If you have ever been to London and witnessed the changing of the guards at Buckingham Palace you have been fortunate. Watching the visually stunning troops in their resplendent scarlet uniforms and Bearskin hats, for which they’ve become famous, is a sight to behold. I witnessed the change of the guard many years ago on a Labor Day and it was well worth it.

Five Foot Regiments of Foot Guards, part of the Household Division, provide the Queen’s Guard at Buckingham Palace. Those are the Grenadier Guards, the Coldstream Guards, the Scots Guards, the Irish Guards, and the Welsh Guards.

The troops have two roles in the British Army: They are first and foremost conventional trained infantry soldiers who carry out operational duties worldwide. Yet, they also perform ceremonial tasks by participating in State and Royal ceremonial events. They are somewhat akin to the 3rd U.S. Infantry (The Old Guard) that is stationed in Ft. Myer, VA. 

Drum Major of the U.S. Army Band (Pershing’s Own). (U.S. Army photo)

The wearing of the Bearskin hat isn’t only an English practice. There are 14 armies that still wear it, albeit today strictly for ceremonial purposes. Even the Governor’s Foot Guard of the Connecticut State Guard wears it. In the U.S. Army, only the Drum Major of the U.S. Army Band (Pershing’s Own) wears a version of the Bearskin Hat that is very similar to the British. 

But the Bearskin wasn’t always just a ceremonial headpiece for military troops. 

Bearskins first made their appearances on Europe’s battlefields in the mid-17th century. About a century later, both the French and Prussian armies had units wearing them.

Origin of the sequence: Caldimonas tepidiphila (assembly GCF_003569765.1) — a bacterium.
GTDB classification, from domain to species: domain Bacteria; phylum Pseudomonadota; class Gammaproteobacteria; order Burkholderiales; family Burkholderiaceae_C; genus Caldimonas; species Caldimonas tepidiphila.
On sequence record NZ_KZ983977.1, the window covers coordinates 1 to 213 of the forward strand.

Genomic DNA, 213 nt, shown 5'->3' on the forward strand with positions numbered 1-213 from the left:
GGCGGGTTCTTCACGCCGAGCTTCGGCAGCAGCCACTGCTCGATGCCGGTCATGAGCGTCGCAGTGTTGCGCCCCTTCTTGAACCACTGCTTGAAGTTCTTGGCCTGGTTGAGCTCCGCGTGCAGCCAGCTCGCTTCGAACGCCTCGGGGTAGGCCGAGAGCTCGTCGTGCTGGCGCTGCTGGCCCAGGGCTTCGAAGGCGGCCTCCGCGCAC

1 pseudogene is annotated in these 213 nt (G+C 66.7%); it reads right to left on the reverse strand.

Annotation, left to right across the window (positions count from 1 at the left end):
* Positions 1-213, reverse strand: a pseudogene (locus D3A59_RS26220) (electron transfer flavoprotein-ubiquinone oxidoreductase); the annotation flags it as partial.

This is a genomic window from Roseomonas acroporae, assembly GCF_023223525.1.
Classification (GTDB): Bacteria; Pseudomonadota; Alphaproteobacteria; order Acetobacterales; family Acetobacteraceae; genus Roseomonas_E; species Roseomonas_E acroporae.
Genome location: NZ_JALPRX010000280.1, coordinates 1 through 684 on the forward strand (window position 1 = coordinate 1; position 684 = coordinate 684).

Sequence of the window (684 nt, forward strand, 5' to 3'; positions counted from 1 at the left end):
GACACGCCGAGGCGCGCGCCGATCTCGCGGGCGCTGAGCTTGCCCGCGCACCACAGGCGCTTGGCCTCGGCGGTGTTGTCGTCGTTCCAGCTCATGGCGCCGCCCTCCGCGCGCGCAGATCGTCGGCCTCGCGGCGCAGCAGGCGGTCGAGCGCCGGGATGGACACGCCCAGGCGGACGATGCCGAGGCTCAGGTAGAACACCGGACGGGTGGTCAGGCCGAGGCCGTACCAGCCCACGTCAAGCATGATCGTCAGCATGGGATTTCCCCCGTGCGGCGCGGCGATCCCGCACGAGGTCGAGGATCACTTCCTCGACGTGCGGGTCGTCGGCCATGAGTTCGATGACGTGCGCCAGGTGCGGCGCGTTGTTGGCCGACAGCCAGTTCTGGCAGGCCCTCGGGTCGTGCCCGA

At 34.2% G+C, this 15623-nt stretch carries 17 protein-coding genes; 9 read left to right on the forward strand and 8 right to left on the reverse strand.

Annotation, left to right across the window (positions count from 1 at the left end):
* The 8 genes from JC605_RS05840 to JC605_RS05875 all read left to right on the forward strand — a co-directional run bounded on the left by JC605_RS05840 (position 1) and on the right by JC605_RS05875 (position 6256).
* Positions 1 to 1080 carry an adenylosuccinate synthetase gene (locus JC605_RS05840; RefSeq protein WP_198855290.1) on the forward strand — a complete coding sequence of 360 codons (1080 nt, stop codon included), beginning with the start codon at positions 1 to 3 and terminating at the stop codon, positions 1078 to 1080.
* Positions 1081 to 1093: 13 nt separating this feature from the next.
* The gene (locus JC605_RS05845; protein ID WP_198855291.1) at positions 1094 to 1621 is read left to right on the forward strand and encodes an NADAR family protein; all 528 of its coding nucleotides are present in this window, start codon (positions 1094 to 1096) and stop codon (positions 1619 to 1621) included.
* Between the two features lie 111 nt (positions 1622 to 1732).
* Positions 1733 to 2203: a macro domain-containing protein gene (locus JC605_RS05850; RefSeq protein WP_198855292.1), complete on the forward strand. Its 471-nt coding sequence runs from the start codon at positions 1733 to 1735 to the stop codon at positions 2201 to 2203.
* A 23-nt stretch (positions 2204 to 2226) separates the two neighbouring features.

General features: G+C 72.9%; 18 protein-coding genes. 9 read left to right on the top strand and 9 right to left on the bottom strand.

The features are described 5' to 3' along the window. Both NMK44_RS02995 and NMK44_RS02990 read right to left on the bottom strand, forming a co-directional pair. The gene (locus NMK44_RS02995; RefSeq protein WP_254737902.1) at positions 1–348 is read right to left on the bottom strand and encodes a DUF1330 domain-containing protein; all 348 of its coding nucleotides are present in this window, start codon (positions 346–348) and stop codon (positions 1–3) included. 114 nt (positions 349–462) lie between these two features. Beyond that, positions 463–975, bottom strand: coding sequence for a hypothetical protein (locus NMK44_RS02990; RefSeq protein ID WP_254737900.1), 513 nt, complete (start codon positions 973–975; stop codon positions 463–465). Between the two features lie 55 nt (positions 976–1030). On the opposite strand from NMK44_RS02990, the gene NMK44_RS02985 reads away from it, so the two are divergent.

During the American Revolution, British Grenadier troops wore a form of the Bearskin called a Bearskin Mitre Cap (see image below). Britain first authorized the wearing of Bearskins proper following the Battle of Waterloo. Initially, the honor was only given to the Grenadier Guards but later bestowed it on more units.

British Grenadier Hat worn during the American Revolution. (Smithsonian)

The purpose of the Bearskins was to make the troops appear taller and thus more imposing to their enemies. Each Bearskin today is 18 inches tall and weighs about a pound and a half.  

Guardsmen were tall, to begin with: Prior to World War II, to be a Grenadier Guard in Queen’s Company, a recruit had to be at least six foot and two inches in height. (That is no longer the case but the unit still tries to recruit tall soldiers.)

But did you know that the Bearskin hats are actually made from North American black bears?

The fur is real bearskin. It comes from Canada’s annual culling of the North American black bear, which is conducted to keep the population of the bears in check.

To that end, approximately 20,000 bears are annually culled legally by the Canadian government, and the manufacturer of the British uniforms purchase animal hides to produce the iconic hat. The practice has come under fire from various animal rights organizations that want to end it. 

Back in 2005 Labour MP, Chris Mullin called for a ban on the wearing of Bearskin Hats stating that they had, “No military significance and involved unnecessary cruelty.”

Changing of the Guard Buckingham Palace. (MOD photo)

In response, the British Ministry of Defense began a two year trial of other man-made materials. Other countries also tried to move away from natural fur. Nevertheless, all substitutes were rejected. Today the Bearskin Hat continues to be made from the fur of the North American black bear.